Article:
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Inequalities in population health loss by multiple deprivation: COVID-19 and pre-pandemic all-cause disability-adjusted life years (DALYs) in Scotland
International Journal for Equity in Health volume 20, Article number: 214 (2021)
COVID-19 has caused almost unprecedented change across health, education, the economy and social interaction. It is widely understood that the existing mechanisms which shape health inequalities have resulted in COVID-19 outcomes following this same, familiar, pattern. Our aim was to estimate inequalities in the population health impact of COVID-19 in Scotland, measured by disability-adjusted life years (DALYs) in 2020. Our secondary aim was to scale overall, and inequalities in, COVID-19 DALYs against the level of pre-pandemic inequalities in all-cause DALYs, derived from the Scottish Burden of Disease (SBoD) study.
National deaths and daily case data were input into the European Burden of Disease Network consensus model to estimate DALYs. Total Years of Life Lost (YLL) were estimated for each area-based deprivation quintile of the Scottish population. Years Lived with Disability were proportionately distributed to deprivation quintiles, based on YLL estimates. Inequalities were measured by: the range, Relative Index of Inequality (RII), Slope Index of Inequality (SII), and attributable DALYs were estimated by using the least deprived quintile as a reference.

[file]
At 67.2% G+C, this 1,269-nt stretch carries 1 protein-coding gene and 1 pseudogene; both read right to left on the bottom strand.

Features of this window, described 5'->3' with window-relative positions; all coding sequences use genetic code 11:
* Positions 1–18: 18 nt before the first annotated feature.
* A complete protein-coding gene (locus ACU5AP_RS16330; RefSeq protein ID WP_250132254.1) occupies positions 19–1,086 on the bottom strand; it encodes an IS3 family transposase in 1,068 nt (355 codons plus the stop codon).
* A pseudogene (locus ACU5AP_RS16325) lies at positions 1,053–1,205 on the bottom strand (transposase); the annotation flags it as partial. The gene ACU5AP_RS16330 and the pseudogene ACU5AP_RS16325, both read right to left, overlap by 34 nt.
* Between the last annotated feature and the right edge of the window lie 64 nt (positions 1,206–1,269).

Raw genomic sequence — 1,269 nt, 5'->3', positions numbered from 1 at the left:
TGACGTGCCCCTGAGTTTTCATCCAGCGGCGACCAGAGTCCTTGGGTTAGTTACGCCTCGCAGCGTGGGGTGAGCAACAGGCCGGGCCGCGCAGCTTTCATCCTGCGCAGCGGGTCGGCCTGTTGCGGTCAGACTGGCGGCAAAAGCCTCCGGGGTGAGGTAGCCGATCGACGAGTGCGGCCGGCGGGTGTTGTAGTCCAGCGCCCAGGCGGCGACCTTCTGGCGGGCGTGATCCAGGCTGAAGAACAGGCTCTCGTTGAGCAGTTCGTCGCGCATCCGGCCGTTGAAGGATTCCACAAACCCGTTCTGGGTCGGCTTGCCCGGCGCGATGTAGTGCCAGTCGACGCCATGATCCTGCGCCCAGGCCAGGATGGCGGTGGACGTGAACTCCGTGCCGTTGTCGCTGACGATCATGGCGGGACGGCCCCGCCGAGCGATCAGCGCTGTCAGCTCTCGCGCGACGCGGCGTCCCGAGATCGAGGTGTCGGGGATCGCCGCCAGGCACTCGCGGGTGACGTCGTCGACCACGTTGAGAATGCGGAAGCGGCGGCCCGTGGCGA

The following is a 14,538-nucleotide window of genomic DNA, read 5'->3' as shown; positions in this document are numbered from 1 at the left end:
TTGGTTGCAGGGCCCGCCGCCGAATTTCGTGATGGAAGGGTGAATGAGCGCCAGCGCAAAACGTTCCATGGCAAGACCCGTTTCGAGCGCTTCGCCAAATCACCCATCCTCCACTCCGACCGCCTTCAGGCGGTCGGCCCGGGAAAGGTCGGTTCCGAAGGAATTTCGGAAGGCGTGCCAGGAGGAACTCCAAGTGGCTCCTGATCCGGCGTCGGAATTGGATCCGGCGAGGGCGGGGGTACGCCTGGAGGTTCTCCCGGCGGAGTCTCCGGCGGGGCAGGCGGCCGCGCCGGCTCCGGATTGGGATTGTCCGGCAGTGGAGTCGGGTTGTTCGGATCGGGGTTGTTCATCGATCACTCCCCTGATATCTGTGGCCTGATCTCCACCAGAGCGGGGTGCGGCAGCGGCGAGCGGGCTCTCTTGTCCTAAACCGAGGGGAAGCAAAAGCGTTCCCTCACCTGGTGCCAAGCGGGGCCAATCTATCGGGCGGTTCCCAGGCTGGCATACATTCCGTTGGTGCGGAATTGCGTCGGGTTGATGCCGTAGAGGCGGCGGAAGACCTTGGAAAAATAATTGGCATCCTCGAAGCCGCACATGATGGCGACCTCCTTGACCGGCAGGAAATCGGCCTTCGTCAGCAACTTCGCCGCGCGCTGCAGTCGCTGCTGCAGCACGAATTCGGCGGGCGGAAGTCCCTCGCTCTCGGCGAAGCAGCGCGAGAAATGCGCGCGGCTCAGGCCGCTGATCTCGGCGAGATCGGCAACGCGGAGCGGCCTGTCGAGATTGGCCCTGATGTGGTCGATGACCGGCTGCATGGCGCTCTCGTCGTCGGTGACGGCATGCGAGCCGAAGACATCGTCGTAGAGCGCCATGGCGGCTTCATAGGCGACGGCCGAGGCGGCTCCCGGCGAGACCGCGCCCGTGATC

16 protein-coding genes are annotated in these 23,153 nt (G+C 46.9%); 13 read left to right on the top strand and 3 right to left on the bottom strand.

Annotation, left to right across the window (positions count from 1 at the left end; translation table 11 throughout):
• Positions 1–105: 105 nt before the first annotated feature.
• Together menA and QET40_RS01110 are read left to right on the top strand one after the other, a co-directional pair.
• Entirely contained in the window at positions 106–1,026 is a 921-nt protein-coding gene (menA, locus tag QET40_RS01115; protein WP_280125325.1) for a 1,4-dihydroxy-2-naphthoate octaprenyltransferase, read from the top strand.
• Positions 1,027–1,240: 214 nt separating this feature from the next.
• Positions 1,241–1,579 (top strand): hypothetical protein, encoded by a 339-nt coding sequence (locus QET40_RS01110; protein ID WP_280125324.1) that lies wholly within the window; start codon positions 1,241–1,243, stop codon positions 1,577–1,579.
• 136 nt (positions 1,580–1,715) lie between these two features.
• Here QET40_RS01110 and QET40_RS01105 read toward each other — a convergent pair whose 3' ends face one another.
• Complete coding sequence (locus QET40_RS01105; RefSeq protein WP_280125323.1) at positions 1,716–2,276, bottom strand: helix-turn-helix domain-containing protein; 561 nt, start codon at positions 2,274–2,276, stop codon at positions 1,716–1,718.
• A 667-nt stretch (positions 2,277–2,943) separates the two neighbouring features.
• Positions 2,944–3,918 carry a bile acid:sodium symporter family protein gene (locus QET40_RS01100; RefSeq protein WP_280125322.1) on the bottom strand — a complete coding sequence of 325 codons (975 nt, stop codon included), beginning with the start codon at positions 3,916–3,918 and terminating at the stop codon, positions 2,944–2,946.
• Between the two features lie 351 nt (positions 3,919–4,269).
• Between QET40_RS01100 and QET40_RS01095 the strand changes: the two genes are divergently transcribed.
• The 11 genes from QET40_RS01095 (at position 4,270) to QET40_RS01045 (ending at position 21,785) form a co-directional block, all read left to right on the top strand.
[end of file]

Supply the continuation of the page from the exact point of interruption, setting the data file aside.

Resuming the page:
Marked inequalities were observed across several measures. The SII range was 2048 to 2289 COVID-19 DALYs per 100,000 population. The rate in the most deprived areas was around 58% higher than the mean population rate (RII = 1.16), with 40% of COVID-19 DALYs attributed to differences in area-based deprivation. Overall DALYs due to COVID-19 ranged from 7 to 20% of the annual pre-pandemic impact of inequalities in health loss combined across all causes.
The substantial population health impact of COVID-19 in Scotland was not shared equally across areas experiencing different levels of deprivation. The extent of inequality due to COVID-19 was similar to averting all annual DALYs due to diabetes. In the wider context of population health loss, overall ill-health and mortality due to COVID-19 was, at most, a fifth of the annual population health loss due to inequalities in multiple deprivation. Implementing effective policy interventions to reduce health inequalities must be at the forefront of plans to recover and improve population health.